Their liaison went on, but before long Des Esseintes' feebleness grew more pronounced; the effervescence of his mental activities could no longer melt the icy fetters that held his bodily powers; the nerves refused to obey the mandates of the will; the lecherous caprices that appeal to old men dominated him. Feeling himself growing more and more inefficient as a lover, he had recourse to the most powerful stimulus of aged voluptuaries uncertain of their powers--fear.

While he held the woman clasped in his arms, a hoarse, furious voice would burst out from behind the door: "Let me in, I say! I know you have a lover with you. Just wait a minute, and I'll let you know, you trollop."--Instantly, like the libertines whose passions are stimulated by terror of being caught in flagrante delicto in the open air, on the river banks, in the Tuileries Gardens, in a summer-house or on a bench, he would temporarily recover his powers, throw himself at the ventriloquist, whose voice went storming on outside the room, and he found an abnormal satisfaction in this rush and scurry, this alarm of a man running a risk, interrupted, hurried in his fornication.

Unhappily these sittings soon came to an end. In spite of the extravagant prices he paid, the ventriloquist sent him about his business, and the same night gave herself to a good fellow whose requirements were less complicated and his back stronger.

posted by y2karl at 11:45 AM on October 31, 2002


(We suggest that readers not undertake this book until they have attained the age of 65!)

Pretty sure I read this many years ago in high school -- guess I'll wait a while before returning to it.
posted by Dean King at 11:46 AM on October 31, 2002


Nice, nice...I may have found a role-model! Thanks for the links.
posted by rushmc at 11:55 AM on October 31, 2002


In my mind I call this book "adventures in interior decorating," which still seems like a largely accurate description. Having read it (a few years back) I found myself somewhat disappointed that it didn't really throb with evil like Lord Henry's gift to Dorian Gray. In fact, going back through the text of Dorian Gray I found that Wilde (wisely) avoids naming the corrupting book; anyone know how it bacame associated with Wilde's fictional book?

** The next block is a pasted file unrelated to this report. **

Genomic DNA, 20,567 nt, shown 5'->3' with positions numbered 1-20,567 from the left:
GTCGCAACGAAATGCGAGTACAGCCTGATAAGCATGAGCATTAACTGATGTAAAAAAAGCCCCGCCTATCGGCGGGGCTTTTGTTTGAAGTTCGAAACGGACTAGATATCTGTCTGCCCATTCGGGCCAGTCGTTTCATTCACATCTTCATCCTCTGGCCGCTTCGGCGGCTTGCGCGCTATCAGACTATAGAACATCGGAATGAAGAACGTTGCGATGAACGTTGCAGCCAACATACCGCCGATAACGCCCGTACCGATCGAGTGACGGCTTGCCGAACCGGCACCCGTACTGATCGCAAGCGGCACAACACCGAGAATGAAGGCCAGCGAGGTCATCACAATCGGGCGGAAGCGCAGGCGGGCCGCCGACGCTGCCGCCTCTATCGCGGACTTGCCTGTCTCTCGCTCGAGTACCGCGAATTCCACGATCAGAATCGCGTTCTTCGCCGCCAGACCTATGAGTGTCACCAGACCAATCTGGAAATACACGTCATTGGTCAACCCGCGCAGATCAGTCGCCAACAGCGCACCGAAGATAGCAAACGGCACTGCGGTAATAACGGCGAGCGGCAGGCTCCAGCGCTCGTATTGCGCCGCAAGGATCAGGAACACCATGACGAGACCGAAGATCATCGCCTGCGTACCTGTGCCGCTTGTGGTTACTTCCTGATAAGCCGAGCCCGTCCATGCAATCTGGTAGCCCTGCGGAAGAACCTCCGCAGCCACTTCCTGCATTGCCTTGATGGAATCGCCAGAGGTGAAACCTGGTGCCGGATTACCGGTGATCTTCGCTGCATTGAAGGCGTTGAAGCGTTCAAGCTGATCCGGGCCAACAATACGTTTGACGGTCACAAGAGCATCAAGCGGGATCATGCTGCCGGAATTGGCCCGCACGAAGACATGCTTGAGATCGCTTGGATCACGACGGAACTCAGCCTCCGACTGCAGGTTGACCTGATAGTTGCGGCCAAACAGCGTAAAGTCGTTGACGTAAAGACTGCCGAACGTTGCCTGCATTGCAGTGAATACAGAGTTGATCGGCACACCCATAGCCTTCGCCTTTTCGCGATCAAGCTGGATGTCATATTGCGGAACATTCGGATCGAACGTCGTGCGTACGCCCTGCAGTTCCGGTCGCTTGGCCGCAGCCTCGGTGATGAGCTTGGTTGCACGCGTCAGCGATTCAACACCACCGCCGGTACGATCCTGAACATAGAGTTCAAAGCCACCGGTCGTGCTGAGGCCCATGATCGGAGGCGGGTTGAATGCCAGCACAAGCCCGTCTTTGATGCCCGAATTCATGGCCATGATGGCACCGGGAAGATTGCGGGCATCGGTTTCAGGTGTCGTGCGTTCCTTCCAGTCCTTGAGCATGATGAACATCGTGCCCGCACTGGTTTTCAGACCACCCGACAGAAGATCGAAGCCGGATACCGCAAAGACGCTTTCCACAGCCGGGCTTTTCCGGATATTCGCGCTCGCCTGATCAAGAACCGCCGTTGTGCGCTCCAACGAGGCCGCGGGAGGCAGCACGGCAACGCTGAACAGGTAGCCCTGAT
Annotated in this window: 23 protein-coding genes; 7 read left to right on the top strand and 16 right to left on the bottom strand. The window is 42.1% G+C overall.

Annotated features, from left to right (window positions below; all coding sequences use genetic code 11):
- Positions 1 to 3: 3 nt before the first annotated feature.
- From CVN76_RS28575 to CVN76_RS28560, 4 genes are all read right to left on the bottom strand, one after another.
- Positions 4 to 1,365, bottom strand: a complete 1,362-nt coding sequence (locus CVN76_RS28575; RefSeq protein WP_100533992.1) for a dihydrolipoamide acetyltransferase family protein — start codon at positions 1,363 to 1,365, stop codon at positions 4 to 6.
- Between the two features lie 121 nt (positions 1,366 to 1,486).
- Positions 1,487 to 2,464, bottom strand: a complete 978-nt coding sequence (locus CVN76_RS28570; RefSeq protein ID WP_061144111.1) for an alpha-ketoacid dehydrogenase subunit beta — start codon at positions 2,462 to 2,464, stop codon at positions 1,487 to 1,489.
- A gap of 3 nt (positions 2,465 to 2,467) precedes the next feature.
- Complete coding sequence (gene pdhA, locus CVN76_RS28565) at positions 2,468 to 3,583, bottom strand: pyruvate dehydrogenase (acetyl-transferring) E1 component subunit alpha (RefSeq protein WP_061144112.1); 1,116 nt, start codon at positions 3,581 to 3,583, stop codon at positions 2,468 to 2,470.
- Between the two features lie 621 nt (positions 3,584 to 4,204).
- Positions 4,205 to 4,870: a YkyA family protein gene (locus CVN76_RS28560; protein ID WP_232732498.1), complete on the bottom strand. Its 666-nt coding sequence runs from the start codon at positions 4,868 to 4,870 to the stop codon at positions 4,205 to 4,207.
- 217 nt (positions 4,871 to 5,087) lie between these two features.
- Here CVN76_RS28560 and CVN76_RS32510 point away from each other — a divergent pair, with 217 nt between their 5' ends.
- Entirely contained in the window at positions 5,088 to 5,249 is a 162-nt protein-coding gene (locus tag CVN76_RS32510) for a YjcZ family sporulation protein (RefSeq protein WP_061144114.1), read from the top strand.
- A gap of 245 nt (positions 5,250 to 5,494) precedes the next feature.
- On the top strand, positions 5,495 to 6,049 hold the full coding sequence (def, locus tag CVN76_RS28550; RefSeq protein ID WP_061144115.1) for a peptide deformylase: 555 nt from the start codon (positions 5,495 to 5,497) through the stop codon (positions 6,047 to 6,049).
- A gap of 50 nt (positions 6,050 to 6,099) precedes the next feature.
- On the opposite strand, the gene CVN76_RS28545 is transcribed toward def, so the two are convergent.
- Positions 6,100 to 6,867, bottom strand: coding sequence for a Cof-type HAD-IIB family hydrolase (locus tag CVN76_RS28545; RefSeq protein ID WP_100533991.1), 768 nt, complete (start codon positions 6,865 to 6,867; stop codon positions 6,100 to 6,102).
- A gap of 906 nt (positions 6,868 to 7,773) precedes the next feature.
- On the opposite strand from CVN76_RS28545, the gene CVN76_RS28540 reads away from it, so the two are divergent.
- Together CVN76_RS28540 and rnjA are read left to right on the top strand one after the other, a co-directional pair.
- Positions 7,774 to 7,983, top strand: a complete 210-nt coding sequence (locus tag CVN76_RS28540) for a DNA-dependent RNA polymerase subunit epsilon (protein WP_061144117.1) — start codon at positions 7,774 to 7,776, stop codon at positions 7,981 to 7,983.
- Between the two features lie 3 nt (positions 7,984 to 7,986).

It's just as well, because to my jaded 20th century tastes it was full of pathos but fairly mundane otherwise, despite several high points sach as the narrator's descision to have a tortoise encrusted in gems. Ultimately it's a story about alienation, not decadence, or maybe about decadence's powerlessness in the face of alienation.
posted by whir at 12:28 PM on October 31, 2002


In my mind I call this book "adventures in interior decorating," which still seems like a largely accurate description. Having read it (a few years back) I found myself somewhat disappointed that it didn't really throb with evil like Lord Henry's gift to Dorian Gray. In fact, going back through the text of Dorian Gray I found that Wilde (wisely) avoids naming the corrupting book; anyone know how it bacame associated with Wilde's fictional book?

It's just as well, because to my jaded 20th century tastes it was full of pathos but fairly mundane otherwise, despite several high points such as the narrator's descision to have a tortoise encrusted in gems. Ultimately it's a story about alienation, not decadence, or maybe about decadence's powerlessness in the face of alienation.
posted by whir at 12:29 PM on October 31, 2002


It's not only the book that corrupted Dorian Gray, it's also the book that Wilde rather copiously plagiarizes for Chapter XI of The Picture of Dorian Gray (1891 volume version). It's plagiarism with a point, however, since it emphasizes just how unoriginal the purportedly original and "modern" Dorian actually is. Dorian Gray also shows signs of the Catholicism-as-quintessentially-decadent-religion figuring in Huysmans' work here and elsewhere.

Huysmans can be tough going, since whatever else his narratives do, they tend not to, well, "go." Lots of talking and thinking accompanied by slowly accumulating but elaborate detail, not necessarily much plot.
posted by thomas j wise at 12:48 PM on October 31, 2002


dilettanti's comment about binding his book in yellow linen made me think of The Yellow Book, a periodical published by Aubrey Beardsley and Henry Harland at end of the 19th century. "In the 1890s, how one reacted to the literature and art contained in The Yellow Book revealed a set of larger positions regarding Victorian-era modes of culture, gender, and sexuality....

"Indeed, 'The Yellow Nineties' was the most common epithet for 1890s London, and a Victorian’s stance on the color yellow helped define on which side of various cultural lines he stood. Levels of decadence, association with the new guard of writers and artists, even levels of respectability within varying social circles: all could be gauged by one’s reaction to the waves of yellow in London."
posted by Dean King at 1:06 PM on October 31, 2002


In related readings, Jullian Philippe's Prince of Aesthetes about Robert de Montesquiou-Fezensac is a chatty biography. Huysmans modelled Des Essientes on Montesquiou to the latters great dismay.
posted by Seth_Messinger at 1:16 PM on October 31, 2002


haven't read it (or even heard of it at all :) but it sounds like the bennie noakes character in john brunner's stand on zanzibar, like it's interesting the 'decorating the inside of your head' as a simile for life goes back that far! wim wenders also explored this theme in until the end of the world... uh, and i guess so did pier pasolini in salo?
posted by kliuless at 1:42 PM on October 31, 2002